liquid gold: brian poole had a number one hit with a song called "do you love me" and then followed it up with an identical song with the lyrics changed called "i can dance" in the hope of repeating that success. but no-one was fooled and it bombed as a result. liquid gold have done a similar thing here using "dance yourself dizzy" as the template, and hopefully it got similarly ignored by the great british record-buying public?

    spandau: i remember reading an interview with these guys in the NME around this time, and even though i hadn't heard a note of their music up to then it felt it was like the second coming with all the hype and ballyhoo! so i really hoped that their music would be as cool as they looked and acted, and i think at the time i felt this single achieved that. but now to be honest i really wonder just what the fuss was about, as it's a bit of a tuneless plodding dirge that sounds like it was recorded in a garden shed. i remember the big hoo-haa about them all wearing kilts, but it was only guitarist steve norman (looking god-like with his floppy blond fringe) who actually did...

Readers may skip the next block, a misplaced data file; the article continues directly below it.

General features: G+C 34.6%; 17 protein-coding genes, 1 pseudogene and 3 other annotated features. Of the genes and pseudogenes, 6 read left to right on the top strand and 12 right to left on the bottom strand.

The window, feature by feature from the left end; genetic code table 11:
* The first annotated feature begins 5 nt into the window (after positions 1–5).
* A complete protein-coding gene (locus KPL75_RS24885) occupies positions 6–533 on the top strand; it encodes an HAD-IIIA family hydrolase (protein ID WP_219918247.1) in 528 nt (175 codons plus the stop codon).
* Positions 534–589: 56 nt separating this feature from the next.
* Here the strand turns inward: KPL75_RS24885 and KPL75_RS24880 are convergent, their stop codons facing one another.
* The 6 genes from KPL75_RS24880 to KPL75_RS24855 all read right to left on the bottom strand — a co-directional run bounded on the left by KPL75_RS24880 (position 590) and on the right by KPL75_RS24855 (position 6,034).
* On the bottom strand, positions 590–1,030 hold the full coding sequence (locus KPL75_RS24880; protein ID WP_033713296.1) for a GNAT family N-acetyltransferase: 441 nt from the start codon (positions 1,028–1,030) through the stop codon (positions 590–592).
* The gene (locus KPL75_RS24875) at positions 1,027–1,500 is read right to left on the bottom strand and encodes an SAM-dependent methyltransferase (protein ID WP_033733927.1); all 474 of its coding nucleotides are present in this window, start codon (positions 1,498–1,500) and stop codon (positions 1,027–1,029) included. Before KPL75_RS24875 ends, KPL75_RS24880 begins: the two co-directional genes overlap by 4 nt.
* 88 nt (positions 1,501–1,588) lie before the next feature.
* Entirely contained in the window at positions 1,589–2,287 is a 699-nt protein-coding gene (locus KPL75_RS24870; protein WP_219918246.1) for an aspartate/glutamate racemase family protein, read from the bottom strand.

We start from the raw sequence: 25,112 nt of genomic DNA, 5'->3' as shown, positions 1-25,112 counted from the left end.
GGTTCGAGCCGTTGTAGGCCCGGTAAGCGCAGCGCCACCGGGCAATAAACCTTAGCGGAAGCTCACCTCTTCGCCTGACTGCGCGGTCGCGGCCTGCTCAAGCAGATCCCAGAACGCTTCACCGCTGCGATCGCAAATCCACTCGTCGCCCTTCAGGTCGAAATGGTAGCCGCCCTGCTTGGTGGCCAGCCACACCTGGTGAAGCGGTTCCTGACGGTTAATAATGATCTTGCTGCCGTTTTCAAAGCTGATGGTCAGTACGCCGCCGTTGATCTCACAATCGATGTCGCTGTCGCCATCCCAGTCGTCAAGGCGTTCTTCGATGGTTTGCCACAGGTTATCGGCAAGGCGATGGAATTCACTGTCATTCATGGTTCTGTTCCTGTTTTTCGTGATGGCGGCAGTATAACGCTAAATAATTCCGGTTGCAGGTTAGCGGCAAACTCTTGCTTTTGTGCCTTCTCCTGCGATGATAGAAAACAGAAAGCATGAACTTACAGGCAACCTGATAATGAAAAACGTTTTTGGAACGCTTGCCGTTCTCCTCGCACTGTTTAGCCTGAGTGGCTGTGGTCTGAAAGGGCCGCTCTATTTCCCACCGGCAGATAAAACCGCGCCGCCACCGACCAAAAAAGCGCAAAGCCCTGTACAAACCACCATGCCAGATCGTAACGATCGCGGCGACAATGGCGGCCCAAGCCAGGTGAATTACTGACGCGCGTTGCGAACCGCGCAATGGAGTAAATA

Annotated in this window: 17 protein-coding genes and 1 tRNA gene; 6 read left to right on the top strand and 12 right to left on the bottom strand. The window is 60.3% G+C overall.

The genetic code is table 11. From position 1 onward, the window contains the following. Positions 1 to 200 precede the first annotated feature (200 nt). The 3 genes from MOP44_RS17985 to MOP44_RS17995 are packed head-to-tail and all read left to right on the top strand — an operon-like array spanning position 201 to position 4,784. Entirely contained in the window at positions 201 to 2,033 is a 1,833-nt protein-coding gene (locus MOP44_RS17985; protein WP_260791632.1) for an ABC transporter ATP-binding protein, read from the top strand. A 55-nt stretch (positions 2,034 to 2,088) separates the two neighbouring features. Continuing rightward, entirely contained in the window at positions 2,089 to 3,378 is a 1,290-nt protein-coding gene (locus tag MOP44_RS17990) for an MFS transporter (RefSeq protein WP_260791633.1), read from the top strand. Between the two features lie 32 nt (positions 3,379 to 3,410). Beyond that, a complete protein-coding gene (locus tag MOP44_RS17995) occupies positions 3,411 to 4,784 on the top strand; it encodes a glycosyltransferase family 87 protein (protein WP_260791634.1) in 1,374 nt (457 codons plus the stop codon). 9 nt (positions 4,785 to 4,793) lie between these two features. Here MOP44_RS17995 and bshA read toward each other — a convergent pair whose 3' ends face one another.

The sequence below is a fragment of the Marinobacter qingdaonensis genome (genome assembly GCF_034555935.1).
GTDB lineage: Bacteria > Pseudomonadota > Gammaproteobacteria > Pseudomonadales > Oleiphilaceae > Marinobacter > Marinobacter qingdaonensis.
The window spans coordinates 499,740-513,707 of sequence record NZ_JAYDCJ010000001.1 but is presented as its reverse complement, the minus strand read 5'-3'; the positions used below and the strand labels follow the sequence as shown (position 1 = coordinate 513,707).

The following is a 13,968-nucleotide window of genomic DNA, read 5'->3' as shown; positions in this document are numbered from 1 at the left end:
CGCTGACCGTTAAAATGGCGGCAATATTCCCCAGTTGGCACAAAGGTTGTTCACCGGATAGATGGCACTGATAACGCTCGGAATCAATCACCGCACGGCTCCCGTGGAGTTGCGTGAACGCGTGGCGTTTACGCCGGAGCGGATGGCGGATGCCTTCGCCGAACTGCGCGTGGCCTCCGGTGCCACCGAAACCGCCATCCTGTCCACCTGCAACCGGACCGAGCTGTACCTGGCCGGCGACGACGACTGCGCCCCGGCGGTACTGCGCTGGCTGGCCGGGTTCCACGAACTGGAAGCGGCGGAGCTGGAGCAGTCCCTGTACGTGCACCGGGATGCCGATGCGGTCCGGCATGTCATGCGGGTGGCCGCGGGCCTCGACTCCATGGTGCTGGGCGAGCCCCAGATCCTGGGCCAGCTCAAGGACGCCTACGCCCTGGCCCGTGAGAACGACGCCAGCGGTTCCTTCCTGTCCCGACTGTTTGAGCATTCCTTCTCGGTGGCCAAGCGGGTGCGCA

abba: i never liked this at the time, but like many i have come to realise that benny and bjorn were masters of their craft, even it they weren't doing stuff i particularly liked. and this is very representative of that. i don't think anyone's mentioned what a super trouper is yet - no, it's not those guys in white helmets in "star wars", but the spotlights that are used to illuminate a stage (i briefly worked in a theatre where i got to learn jargon like the flies and the limes, but i can't remember anyone pointing to a spotlight and saying "that's a super trouper")

    young & co: unlike the gladys knight track, this is very much the sound of what was to come to dancefloors in the new decade. however as a fan of both 70's and 80's disco/dance sounds i'm embarrassed to say i don't remember this, even though it got to no. 20!

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    1. There's a bloke with a moustache in the ABBA video using a super trouper, you see him over and over again and he even flashes it like an Aldis lamp.

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    2. I think Iron Maiden were completely live, the reason why they sounded feeble was that they would have been under instruction to play quietly (as was necessary in a TV studio). Sounds to me like everyone complied except the drummer! Which makes me wonder what the 'rules' actually were - they played live presumably because they asked to, after all, Iron Maiden were not really big in 1980 so if they had got all bolshy and said that they would only appear if they played live then surely the BBC would have simply booked another act?